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If you are one of the six in 10 Americans who looks for health information online, beware. The internet and social media can be rife with misinformation and outright falsehoods. When it comes to your health, what you don’t know can in fact hurt you.

Before the internet became such a big part of our daily lives, most of us learned about health news after it was reported by mainstream media outlets. While reporters are only human and can, at times, make mistakes, their reporting on health information is subjected to editorial review to check for accuracy. Often this means that health related stories undergo some degree of independent verification. Even with this process, it is important to evaluate news stories around healthcare critically, and to verify the information from more than one source.

The internet, on the other hand, has no such editorial oversight. That means that it is even more essential that each of us learns how to tell the difference between objective facts and subjective opinions. Being able to separate the good information from the bad is not always as straightforward as it should be.

Consider the reasons why inaccurate health information may be spread online. Search engines and social media sites may direct us to information that is wrong for the following reasons:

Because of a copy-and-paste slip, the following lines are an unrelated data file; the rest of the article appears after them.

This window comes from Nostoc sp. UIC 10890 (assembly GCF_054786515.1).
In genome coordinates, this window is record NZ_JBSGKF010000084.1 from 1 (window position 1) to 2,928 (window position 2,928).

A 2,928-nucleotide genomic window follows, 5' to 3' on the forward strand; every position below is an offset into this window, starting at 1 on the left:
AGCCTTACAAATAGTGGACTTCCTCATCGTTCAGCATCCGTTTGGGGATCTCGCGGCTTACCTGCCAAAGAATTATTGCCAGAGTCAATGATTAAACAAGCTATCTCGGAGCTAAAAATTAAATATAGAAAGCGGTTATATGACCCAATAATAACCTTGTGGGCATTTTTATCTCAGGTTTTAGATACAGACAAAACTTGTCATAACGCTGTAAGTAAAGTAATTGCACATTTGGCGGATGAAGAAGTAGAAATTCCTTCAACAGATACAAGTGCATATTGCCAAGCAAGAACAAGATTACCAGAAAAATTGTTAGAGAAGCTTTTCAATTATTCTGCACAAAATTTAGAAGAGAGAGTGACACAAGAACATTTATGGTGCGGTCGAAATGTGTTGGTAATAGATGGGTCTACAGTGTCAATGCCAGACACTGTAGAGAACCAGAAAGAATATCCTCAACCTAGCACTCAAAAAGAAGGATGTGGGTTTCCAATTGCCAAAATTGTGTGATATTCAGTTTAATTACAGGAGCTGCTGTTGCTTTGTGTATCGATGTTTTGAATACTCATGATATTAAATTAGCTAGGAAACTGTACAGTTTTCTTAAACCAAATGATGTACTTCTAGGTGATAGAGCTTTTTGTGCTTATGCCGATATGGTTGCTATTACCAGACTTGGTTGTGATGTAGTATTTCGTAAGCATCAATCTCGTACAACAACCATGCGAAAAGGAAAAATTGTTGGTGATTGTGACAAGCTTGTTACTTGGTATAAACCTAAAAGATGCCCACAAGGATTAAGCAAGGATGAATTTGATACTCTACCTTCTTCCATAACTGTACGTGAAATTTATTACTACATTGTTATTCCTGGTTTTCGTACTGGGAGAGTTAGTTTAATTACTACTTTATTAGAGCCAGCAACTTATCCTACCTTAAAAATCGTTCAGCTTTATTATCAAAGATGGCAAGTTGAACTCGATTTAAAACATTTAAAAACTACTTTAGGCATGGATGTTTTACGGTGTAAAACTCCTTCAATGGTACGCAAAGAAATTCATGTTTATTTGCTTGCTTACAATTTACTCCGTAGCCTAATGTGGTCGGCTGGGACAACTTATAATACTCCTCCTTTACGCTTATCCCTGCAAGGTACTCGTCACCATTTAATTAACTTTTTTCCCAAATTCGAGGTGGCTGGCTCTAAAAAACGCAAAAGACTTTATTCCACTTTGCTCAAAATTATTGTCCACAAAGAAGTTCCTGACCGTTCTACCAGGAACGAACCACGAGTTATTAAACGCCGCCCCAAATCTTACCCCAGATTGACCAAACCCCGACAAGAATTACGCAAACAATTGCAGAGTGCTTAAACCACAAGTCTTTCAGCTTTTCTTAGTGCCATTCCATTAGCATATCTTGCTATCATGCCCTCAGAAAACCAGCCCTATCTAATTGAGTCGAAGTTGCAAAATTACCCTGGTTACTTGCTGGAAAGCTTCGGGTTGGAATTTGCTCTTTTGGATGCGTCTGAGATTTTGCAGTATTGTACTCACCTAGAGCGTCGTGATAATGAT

1. It may be an honest mistake
  2. The information may be exaggerated in order for the publisher to sell a product or device
  3. The information may be the result of an unfounded rumor
  4. The headline may have been written in a misleading way to encourage readers to click on a link (“clickbait”)

With the high volume of unsubstantiated, wrong, or misleading health information floating around online, how can the average American identify trustworthy stories? Here are a few tips:

  1. Consider the original source. Information is generally trustworthy if it originally came from:
    • A government agency (look for websites that end with .gov);
    • A major hospital or health network (your local hospital or a well-known facility like the Mayo Clinic);
    • A well-respected research institution or non-profit organization like the American Cancer Society (look for websites that end with .edu or .org).
  2. Verify that the information was peer-reviewed. This means it was verified by an unbiased medical expert who is not affiliated with the original source of the research.
  3. Make sure that the original source of the information is identified by name.
  4. Check the original date of the finding. Sometimes research results are debunked by later studies. You want to find the most current information.

Now that you know what to look for, here are some red flags that might signal that the story is untrue:

  1. There is no identifiable source for the information.
  2. The information is directly linked to a sales pitch.
  3. The article uses sensational words like “secret” or “miraculous.”
  4. The story is written with poor grammar or spelling mistakes.

Doing you own research is an important way to stay on top of best practices to protect your health. What you learn can help you to be a well-informed healthcare consumer, patient or caregiver. However, it is always best to check with your physician or other healthcare provider to verify any information that you rely upon to make decisions about the daily habits that affect your health.

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